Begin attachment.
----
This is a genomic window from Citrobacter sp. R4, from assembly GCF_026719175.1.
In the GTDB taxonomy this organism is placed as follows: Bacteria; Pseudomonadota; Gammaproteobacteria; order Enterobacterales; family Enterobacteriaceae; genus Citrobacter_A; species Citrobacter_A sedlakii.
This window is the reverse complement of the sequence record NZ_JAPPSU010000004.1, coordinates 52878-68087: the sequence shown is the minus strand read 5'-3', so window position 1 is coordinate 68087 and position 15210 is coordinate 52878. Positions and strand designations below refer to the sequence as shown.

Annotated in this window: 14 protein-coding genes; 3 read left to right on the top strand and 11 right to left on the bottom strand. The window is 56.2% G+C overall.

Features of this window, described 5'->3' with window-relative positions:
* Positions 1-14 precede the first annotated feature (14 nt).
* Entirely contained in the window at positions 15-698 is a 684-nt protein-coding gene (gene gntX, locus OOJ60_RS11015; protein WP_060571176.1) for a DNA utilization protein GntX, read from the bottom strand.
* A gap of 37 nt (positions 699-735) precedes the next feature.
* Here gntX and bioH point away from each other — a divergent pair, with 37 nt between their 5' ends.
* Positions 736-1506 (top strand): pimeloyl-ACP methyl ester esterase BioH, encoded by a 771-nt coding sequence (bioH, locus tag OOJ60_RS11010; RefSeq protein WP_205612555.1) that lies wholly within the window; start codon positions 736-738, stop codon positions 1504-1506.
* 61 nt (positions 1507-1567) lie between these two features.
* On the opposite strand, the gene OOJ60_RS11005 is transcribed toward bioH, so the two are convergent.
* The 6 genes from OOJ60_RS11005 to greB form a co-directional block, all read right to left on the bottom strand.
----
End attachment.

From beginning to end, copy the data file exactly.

This is a genomic window from Citrobacter sp. R4, from assembly GCF_026719175.1.
In the GTDB taxonomy this organism is placed as follows: Bacteria; Pseudomonadota; Gammaproteobacteria; order Enterobacterales; family Enterobacteriaceae; genus Citrobacter_A; species Citrobacter_A sedlakii.
This window is the reverse complement of the sequence record NZ_JAPPSU010000004.1, coordinates 52878-68087: the sequence shown is the minus strand read 5'-3', so window position 1 is coordinate 68087 and position 15210 is coordinate 52878. Positions and strand designations below refer to the sequence as shown.

Annotated in this window: 14 protein-coding genes; 3 read left to right on the top strand and 11 right to left on the bottom strand. The window is 56.2% G+C overall.

Features of this window, described 5'->3' with window-relative positions:
* Positions 1-14 precede the first annotated feature (14 nt).
* Entirely contained in the window at positions 15-698 is a 684-nt protein-coding gene (gene gntX, locus OOJ60_RS11015; protein WP_060571176.1) for a DNA utilization protein GntX, read from the bottom strand.
* A gap of 37 nt (positions 699-735) precedes the next feature.
* Here gntX and bioH point away from each other — a divergent pair, with 37 nt between their 5' ends.
* Positions 736-1506 (top strand): pimeloyl-ACP methyl ester esterase BioH, encoded by a 771-nt coding sequence (bioH, locus tag OOJ60_RS11010; RefSeq protein WP_205612555.1) that lies wholly within the window; start codon positions 736-738, stop codon positions 1504-1506.
* 61 nt (positions 1507-1567) lie between these two features.
* On the opposite strand, the gene OOJ60_RS11005 is transcribed toward bioH, so the two are convergent.
* The 6 genes from OOJ60_RS11005 to greB form a co-directional block, all read right to left on the bottom strand.